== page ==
What was to become of me? What else interested me?
The inspiration came from a rather unexpected source. We had a geography teacher, whom most of the class detested. He never seemed very good at his subject and was the most arrogant person I ever knew. But he had a habit of asking kids if there was anything worrying or bothering them. He asked me and I hadn’t realised that I was worrying about my job/career prospects. His advice was to look at interests and hobbies outside of school and consider if there was any opportunity there. I told him my three hobbies and he replied that plastic model kit building would get me nowhere and that at the time, there would be very few opportunities for a male knitter. But cooking, if I was good at it could ‘…take me places…’.
So that was it. I was going to be a cook/chef. Now all I had to do was find a way of getting to that status.
To be continued …
This was a post on LinkedIn with the hashtag #what did I want to be when I was 15 and I thought it would be good here too.
The year is 1970 and I’ve just had my 15th birthday, literally and I’m in the deputy head’s office for a chat with the careers master. It’s coming up to the end of my 4th year and this is where I’ll find out if I’m going to the 5th year or not. In those days, if you were considered ‘bright enough’ you could go on for a further year and then possibly a 6th year at another school. This did not happen to many kids at my school.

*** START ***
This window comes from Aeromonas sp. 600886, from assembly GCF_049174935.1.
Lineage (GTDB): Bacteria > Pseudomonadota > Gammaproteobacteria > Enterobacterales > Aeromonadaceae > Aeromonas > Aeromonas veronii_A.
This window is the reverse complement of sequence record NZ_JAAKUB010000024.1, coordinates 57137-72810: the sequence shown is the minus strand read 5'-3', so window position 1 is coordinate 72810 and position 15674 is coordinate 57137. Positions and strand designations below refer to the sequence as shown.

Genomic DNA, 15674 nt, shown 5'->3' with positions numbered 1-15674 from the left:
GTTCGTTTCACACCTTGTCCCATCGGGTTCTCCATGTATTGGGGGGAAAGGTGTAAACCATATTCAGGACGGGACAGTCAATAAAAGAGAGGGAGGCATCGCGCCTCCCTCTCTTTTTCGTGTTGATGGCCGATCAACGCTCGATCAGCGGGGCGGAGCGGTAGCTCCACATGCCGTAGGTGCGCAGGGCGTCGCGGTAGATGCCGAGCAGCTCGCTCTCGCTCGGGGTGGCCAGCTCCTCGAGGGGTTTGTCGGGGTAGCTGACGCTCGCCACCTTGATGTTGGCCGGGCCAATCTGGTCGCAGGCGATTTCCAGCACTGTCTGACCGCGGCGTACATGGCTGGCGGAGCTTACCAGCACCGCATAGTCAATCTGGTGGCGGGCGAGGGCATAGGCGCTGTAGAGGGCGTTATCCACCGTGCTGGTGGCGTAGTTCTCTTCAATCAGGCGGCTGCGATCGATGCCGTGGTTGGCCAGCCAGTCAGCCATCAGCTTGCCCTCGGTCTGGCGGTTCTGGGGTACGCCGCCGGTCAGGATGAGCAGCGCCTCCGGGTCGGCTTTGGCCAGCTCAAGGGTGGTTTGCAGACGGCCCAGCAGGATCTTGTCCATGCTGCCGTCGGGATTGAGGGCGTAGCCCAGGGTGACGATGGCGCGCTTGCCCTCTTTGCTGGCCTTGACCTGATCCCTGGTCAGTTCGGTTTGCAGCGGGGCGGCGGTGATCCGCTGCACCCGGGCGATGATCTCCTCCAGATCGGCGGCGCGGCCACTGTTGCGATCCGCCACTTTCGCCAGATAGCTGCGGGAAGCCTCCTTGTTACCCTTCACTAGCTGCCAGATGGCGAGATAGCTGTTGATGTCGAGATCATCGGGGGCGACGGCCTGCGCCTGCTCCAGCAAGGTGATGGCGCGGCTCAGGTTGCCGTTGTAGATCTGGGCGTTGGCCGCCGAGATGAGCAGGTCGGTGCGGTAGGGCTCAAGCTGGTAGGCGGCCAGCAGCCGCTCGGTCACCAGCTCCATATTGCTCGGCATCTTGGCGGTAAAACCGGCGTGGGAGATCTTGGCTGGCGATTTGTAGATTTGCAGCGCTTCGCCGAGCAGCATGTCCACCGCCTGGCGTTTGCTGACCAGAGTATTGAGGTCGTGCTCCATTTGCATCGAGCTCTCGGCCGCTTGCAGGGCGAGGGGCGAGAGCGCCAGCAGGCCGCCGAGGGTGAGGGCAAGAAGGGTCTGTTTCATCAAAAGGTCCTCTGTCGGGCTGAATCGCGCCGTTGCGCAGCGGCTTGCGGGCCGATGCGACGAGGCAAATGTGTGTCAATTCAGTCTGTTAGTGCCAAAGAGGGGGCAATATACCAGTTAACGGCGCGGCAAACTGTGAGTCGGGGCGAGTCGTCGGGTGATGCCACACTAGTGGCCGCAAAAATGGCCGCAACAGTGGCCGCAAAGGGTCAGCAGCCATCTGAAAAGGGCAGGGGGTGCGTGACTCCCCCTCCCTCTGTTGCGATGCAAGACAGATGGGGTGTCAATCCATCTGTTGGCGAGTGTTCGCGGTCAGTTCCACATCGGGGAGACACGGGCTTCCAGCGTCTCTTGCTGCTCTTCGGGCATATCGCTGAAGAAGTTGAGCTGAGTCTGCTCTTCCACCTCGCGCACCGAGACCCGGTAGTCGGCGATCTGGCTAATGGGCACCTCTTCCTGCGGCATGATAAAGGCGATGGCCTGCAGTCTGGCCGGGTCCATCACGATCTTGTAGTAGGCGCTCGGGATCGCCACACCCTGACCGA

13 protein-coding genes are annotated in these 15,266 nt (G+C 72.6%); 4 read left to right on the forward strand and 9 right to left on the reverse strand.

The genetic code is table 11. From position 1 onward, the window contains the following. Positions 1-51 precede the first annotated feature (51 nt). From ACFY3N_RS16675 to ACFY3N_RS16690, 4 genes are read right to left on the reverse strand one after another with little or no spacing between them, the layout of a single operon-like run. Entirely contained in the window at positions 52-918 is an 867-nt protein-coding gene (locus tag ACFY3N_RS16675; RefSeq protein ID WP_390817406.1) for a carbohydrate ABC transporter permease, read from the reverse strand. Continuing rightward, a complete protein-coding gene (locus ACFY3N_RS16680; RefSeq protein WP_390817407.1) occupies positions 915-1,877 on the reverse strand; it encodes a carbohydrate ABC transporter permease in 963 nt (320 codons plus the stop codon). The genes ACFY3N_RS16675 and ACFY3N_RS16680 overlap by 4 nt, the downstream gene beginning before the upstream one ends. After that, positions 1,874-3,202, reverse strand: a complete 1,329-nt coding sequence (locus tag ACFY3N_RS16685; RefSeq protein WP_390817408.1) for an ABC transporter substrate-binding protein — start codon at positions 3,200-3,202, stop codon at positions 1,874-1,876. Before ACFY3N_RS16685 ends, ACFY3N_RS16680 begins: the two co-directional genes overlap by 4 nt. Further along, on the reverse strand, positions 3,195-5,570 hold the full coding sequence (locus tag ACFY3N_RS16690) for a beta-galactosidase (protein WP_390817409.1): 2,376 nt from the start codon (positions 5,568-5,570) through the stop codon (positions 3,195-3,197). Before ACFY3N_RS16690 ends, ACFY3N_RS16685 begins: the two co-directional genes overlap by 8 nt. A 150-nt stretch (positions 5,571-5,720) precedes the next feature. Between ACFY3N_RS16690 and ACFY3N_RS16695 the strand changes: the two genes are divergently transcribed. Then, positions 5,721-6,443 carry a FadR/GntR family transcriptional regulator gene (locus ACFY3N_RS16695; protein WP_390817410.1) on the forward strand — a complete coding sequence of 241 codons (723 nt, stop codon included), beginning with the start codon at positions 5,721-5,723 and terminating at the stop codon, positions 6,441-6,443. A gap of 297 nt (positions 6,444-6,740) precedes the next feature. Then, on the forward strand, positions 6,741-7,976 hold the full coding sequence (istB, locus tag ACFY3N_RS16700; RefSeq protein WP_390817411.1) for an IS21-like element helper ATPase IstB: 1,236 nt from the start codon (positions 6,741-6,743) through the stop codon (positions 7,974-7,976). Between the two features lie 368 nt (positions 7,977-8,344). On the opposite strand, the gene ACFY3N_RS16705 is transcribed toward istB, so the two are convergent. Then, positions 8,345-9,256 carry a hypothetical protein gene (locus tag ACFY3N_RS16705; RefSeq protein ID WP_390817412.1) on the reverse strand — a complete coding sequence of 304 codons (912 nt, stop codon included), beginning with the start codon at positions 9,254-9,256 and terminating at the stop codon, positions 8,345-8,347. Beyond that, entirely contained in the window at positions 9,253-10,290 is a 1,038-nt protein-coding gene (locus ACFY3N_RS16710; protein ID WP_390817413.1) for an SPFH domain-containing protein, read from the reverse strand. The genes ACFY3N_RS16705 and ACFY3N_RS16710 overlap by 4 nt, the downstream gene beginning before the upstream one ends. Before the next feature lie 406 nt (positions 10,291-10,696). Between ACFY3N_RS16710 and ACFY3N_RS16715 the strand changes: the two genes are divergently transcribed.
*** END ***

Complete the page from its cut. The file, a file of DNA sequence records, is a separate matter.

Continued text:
Up to this day, I fancied being an architect, but I’ve just been told that I am not creative enough for that job and should think of something else. The deputy head is the Technical Drawing (TD) teacher and also the class teacher for year 5. He suggests that as I have a knack for TD, then a draughtsman could be a good choice. So that was my choice, a draughtsman. Taking the architects ideas and putting them down in a detailed drawing. Sorted.
Moving on to January 1971 and the results of my CSE (Certificate of Secondary Education) mocks indicate that the 3 grade 2s and 1 grade 1, I needed for Technical College, are not going to be forthcoming. So, there is another meeting with the deputy head where I must make another career choice. Just like that. I did have a second choice, which was catering, and that is where I ended up. I was always disappointed that my first choice was side-lined, as I did get the grades I would have needed.
Whenever I talk or write about my schooldays it never fails to invoke laughter, especially among the younger people. They cannot believe some of the things that happened way back in the 1960’s and early 1970’s. You tell them about the punishments that were handed out and they are amazed. One English teacher used to have small flat bat, which was called “Heat For The Seat”. You can probably imagine what use it was put to.